I’d also be rather tempted to get pre-first editions–to get a Strand magazine edition of a Sherlock Holmes story, or the original magazine installments of A Princess of Mars or The Phantom of the Opera.  I think that would be great fun!

If you could time-travel to buy a book, what would you get?  Would you sell your purchase, or would you buy something sentimental?

Blog Hop: Studious Reading

book-blogger-hop-finalToday’s Book Blogger Hop question is: Do you take notes about the book you are reading as you read?

In brief, no.  I don’t take notes of any fiction I’m reading, which is a big bulk of my reading.  The closest I come is that I will occasionally flag or underline (in a book I own, of course) a quote that strikes me, often to be written down in my quotes notebook later–but not in the midst of reading.  And even that happens…I don’t know, one book in fifty?  Or even a hundred?

I will note, when the fifth book of Valente’s Fairyland series came out, I reread the previous four with a pencil in hand, and did copious underlining (like, every page…) because they’re that brilliant.  But that’s a vanishingly rare situation.

I also read spiritual books, and for those books I do a lot more flagging or underlining.  I have a spiritual journal as well, and after I read one of my spiritual books I transcribe quotes into my journal.  But again, it’s after I read the book–I don’t stop reading to copy things out.  I tried that and didn’t like it.

Reading is relaxing for me–or it’s a quick snatch in a small space of time.  In either case, it’s not conducive to copying down notes.

Do you take notes while you read?  Or do you flag things to make notes later?

Blog Hop: Not Too Horrible Horror

book-blogger-hop-finalToday’s Book Blogger Hop question is: Recommend one horror novel for non-horror readers.

Well, I’m a non-horror reader, so I suppose I can recommend the very few horror novels I’ve read!  My Stephen King reading stands only at Secret Window, Secret Garden, which I read long ago after the movie came out–I remember it being pretty good, though I thought King had a cleverer ending, only the movie told theirs better.  Make of that what you will!

I’ve done a few classic horror books.  I didn’t find Stoker’s Dracula very disturbing.  A friend who read the book alone late at night disagreed though, so your experience may vary!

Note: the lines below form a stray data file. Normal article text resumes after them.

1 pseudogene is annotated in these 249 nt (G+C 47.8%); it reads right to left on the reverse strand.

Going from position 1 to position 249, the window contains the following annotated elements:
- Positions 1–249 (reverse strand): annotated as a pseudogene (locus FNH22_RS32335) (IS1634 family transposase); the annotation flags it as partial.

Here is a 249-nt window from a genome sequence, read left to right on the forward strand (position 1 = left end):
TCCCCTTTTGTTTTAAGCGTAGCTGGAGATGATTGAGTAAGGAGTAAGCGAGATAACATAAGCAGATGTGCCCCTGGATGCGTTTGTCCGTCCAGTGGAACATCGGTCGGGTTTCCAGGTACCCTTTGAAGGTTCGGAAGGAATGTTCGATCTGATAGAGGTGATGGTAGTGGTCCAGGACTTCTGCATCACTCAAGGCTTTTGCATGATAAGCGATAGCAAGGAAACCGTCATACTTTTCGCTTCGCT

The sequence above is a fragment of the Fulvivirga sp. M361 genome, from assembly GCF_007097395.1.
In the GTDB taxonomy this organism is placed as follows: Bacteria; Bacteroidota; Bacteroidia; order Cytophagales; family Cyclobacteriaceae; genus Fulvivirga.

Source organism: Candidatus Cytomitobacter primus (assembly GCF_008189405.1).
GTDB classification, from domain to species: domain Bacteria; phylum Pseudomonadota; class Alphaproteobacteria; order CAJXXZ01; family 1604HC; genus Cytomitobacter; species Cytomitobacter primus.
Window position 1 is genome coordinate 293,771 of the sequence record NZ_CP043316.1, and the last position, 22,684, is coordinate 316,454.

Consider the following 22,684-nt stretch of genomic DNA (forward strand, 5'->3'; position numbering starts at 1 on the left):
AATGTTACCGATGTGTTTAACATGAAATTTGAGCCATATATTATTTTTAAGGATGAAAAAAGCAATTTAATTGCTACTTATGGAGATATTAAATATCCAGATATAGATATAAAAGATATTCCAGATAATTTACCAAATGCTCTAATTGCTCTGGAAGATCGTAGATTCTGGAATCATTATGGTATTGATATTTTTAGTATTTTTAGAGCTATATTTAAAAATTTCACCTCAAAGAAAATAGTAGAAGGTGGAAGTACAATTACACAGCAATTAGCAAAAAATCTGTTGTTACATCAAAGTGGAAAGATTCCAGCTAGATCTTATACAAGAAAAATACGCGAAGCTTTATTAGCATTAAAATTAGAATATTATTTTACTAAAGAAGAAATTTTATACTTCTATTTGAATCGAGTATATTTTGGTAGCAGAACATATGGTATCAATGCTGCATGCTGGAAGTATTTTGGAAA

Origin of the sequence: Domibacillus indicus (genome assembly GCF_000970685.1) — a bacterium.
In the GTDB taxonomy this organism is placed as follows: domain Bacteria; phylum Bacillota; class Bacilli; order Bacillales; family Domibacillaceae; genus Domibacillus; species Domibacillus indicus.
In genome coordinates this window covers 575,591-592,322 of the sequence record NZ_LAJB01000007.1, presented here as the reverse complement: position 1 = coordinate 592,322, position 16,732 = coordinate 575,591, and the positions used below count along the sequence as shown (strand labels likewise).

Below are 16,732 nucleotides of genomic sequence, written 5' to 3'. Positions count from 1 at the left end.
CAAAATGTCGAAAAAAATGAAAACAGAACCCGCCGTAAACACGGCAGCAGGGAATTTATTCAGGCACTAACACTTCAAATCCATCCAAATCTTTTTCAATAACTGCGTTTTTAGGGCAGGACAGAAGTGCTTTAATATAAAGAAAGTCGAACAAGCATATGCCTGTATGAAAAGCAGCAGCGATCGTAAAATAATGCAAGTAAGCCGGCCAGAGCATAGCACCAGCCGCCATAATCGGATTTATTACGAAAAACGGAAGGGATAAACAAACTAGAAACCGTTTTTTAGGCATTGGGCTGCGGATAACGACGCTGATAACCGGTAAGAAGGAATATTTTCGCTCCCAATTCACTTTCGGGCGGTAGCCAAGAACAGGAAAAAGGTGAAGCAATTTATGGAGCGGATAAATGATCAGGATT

I think Frankenstein is considered very early sci fi, but if it can be considered horror, I did like that one very much–despite the fact that I hated Victor Frankenstein, the narrator.  One of the cleverest things I’ve seen on Facebook was a meme reading “Knowledge is knowing that Frankenstein is not the Monster.  Wisdom is knowing that Frankenstein is the monster.”

Gothic is not exactly horror (ish?) but I greatly enjoy Northanger Abbey, Austen’s gothic parody.  It gets a bad rap somehow, but it’s my favorite!

And perhaps Gaston Leroux’s classic Phantom of the Opera would fall into the horror category too.  An interesting read, though more interesting through the lens of the versions that came afterwards.  I really wonder, had no one made the Lon Chaney silent Phantom, if Leroux’s book would have quietly sunk into obscurity.  But I’m glad it didn’t!

Do you have a favorite horror read to recommend for non-horror readers like me?

Blog Hop: Literary Disguise

book-blogger-hop-finalToday’s Book Blogger Hop question is: If you were to dress up as a literary figure {author or character} for Halloween, who would it be?

I have dressed up as a literary figure–I was September from The Girl Who Circumnavigated Fairyland several years ago.  Probably long enough that I could bring it out for another Halloween!  I still have the orange dress in my closet (it’s not especially attractive, unfortunately), and I periodically wear the Coat of the Green Wind.

Lately I’ve been toying with the idea of dressing as Lyra, my lead character from The Storyteller and Her Sisters.  I have a blue cloak that would be period-appropriate, and it wouldn’t be too hard to find a blue medieval-ish dress.  And I’m sure I have a nice old book I could carry under one arm…

I’ve thought about other costumes, but the dilemma is to find a favorite character with a distinctive enough look to be recognizable–which is harder than you’d think.  Though no one recognized my September costume anyway!

Have you dressed as a literary figure?  Did people know who you were?

Top Ten “Tuesday” – Longest Books I’ve Ever Read

I love Top Ten Tuesday and rarely post for it–but this week’s Book Blogger Hop question didn’t appeal to me, so I thought I’d see what was happening on Tuesday, and it was a pretty good one!  Top Ten Tuesday is hosted by That Artsy Reader Girl, with a new topic each Tuesday.  This week, it’s the longest books I’ve ever read.

Off the top of my head, very long books that come to mind…

  1. Les Miserables by Victor Hugo (though I admit I skipped past large portions of the history)
  2. The Hunchback of Notre Dame by Victor Hugo (a little skimming, much less though)
  3. The Lord of the Rings Trilogy by J. R. R. Tolkien (which are not actually that long, they were just built up in my head as massive)
  4. The Pickwick Papers by Charles Dickens (32 hours on audiobook, I kid you not, and he kind of lost focus about halfway through)
  5. The Eye of the World by Robert Jordan (I read this 800 page book in a week for a book club meeting that I ended up missing due to a confusion of dates.  It was sad.  And I never read the rest of the series because I couldn’t figure out why this one took 800 pages!)
  6. Winston and Clementine: Personal Letters of the Churchills (they were married for…60 years?  So that adds up to a lot of letters, even for people who were together most of the time.)
  7. The Bridei Chronicles by Juliet Marillier (long historical fantasy books, with 100+ page climaxes…they get intense)
  8. The Mrs. Quent Trilogy by Galen Beckett (fantasy books inspired by Bronte and Austen, delightful but big)

Since I put some series on here, let’s call it good at eight.  The only two that seemed longer than they needed to be were The Eye of the World and The Pickwick Papers.  All were fairly serious undertakings, but that also makes them some of the most satisfying books I’ve read.

What are the longest books you’ve undertaken?